Assistant in Nursing

  • As a healthcare professional, an assistant in nursing (AIN) works under the supervision of a Registered Nurse to deliver various patient-centred care in various healthcare settings. Some of the key responsibilities include: 

Assisting patients with their personal hygiene, showering, grooming, dressing, toileting and assist with feeding and mobility. 

Take and record patients’ vital signs such as blood pressure, temperature, pulse, and respiratory rate, and report any abnormalities to the RN. 

Assisting with medication administration and reminding patients to take their medications on time. 

Updating and documenting all patient care activities, such as vital signs, medication administration, and other interventions, accurately and on time. 

Ensure patient safety by monitoring for falls, reporting any safety hazards, and providing emotional support to patients and their families. 

Assist with wound care management, including dressing changes, cleaning, and monitoring for signs of infection. 

Assisting with procedures such as collecting urine and stool samples, setting up equipment for tests, and preparing patients for diagnostic procedures. 

Overall, AINs play a crucial role in supporting RNs and ensuring that patients receive high-quality care.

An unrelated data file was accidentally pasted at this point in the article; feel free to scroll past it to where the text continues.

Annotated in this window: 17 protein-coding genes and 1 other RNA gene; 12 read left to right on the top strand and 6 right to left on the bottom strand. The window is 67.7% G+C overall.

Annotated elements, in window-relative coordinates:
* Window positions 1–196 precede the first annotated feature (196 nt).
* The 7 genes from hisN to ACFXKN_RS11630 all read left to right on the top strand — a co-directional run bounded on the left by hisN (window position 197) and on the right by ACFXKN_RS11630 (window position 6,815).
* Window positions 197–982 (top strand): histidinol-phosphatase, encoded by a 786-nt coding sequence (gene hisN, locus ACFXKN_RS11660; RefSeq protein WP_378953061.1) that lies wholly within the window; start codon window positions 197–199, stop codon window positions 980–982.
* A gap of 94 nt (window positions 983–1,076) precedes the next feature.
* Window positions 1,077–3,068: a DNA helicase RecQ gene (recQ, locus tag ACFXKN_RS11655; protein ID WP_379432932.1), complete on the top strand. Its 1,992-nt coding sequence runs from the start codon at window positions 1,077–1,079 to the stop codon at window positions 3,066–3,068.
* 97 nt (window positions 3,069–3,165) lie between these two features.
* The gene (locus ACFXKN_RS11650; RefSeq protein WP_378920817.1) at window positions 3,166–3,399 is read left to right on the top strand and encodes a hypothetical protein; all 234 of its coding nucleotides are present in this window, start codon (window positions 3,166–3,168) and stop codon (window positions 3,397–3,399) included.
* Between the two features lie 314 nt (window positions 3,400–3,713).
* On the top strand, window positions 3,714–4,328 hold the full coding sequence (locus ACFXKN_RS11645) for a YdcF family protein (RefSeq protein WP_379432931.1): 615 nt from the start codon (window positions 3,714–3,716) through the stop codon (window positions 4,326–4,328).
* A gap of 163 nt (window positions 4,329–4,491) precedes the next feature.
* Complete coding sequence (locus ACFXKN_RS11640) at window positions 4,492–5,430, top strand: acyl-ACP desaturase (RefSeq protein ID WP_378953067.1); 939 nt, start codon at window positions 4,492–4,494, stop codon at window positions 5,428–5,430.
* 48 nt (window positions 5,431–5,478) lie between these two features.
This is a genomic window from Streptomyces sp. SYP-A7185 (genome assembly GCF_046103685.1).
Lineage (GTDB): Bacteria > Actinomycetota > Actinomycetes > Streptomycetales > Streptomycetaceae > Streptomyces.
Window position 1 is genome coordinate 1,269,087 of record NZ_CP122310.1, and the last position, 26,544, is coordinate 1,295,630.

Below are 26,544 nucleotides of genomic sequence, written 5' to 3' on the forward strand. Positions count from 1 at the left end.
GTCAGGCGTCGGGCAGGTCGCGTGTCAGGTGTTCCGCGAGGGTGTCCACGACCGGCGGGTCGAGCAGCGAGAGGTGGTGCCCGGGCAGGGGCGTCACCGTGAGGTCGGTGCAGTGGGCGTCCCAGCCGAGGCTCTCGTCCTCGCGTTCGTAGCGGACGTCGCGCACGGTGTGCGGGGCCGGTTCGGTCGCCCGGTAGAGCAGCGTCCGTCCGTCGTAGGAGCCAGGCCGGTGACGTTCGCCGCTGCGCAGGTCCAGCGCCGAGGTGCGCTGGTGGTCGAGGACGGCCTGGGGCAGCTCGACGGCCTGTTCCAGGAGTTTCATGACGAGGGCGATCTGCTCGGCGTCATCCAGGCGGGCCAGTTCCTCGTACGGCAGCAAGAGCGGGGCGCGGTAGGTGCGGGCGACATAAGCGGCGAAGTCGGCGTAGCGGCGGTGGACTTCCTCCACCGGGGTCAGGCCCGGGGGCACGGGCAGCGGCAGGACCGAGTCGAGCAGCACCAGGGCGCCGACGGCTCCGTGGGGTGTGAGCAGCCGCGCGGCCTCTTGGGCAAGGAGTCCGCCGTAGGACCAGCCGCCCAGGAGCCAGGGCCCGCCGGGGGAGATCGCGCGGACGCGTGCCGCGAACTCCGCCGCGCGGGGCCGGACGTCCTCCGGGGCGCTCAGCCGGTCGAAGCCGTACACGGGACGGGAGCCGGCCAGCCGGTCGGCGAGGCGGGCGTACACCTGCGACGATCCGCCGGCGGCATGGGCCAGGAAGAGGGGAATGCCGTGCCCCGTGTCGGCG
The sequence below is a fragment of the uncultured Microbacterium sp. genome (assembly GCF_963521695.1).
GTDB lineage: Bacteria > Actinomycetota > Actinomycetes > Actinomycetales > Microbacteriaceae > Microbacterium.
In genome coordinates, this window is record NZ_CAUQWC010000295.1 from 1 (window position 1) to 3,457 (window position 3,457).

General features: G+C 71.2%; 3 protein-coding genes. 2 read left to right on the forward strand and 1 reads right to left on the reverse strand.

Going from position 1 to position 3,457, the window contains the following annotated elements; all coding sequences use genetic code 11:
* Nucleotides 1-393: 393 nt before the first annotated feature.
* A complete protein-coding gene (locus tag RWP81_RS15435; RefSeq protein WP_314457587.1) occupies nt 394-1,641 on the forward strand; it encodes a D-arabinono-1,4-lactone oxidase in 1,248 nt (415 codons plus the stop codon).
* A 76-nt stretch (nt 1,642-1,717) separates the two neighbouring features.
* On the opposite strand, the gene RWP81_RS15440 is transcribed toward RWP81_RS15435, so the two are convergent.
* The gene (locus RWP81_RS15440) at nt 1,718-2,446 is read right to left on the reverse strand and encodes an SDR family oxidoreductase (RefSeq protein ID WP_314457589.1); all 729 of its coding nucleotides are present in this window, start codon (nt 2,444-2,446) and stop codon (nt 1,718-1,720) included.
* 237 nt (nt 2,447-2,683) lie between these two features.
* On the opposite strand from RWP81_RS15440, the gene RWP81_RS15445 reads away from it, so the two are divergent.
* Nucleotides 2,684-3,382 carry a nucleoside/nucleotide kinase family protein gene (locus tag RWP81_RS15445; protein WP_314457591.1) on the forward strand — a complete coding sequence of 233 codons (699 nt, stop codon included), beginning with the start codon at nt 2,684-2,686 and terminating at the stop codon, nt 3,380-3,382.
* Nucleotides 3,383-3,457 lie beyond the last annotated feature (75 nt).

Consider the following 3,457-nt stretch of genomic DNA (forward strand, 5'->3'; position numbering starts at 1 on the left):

To be an eligible candidate, the minimum educational requirements are certificate III in health services assistance (Acute Care) or a relevant qualification.

ii) Patient Care Assistant

  • A Patient Care Assistant (PCA), also known as a Patient Care Technician (PCT) or Nursing Assistant, is a healthcare professional who provides direct patient care and support under the supervision of registered nurses or other healthcare professionals. PCAs work in various healthcare settings, including hospitals, nursing homes, assisted living facilities, and home care includes:  The responsibilities of a Patient Care Assistant may include:

PCAs assist patients with activities of daily living (ADLs), such as bathing, grooming, dressing, and toileting. They may also assist with mobility and transfers, ensuring patient comfort and safety. 

PCAs often measure and record vital signs, such as blood pressure, pulse rate, respiratory rate, and temperature. They report any abnormal findings to the nursing staff. 

PCAs observe and report changes in patients’ conditions, such as changes in behaviour, skin integrity, or overall well-being. They communicate these observations to the nursing team, contributing to the assessment and care planning process. 

PCAs may help patients with eating and drinking, ensuring they receive proper nutrition and hydration. They may also assist with specialized feeding techniques if required. 

Under appropriate training and supervision, PCAs may perform basic medical procedures such as collecting specimens (urine, stool), performing basic wound care, and applying simple dressings. 

PCAs provide emotional support and companionship to patients, engaging in conversation, and offering reassurance and comfort. They also aid with activities that promote mental and social stimulation. 

PCAs maintain accurate and timely documentation of patient care activities, including vital signs, intake and output, and observations. They may also assist with updating patient charts and electronic health records. 

Overall, PCAs play a crucial role in ensuring patient safety.

CLICK HERE to apply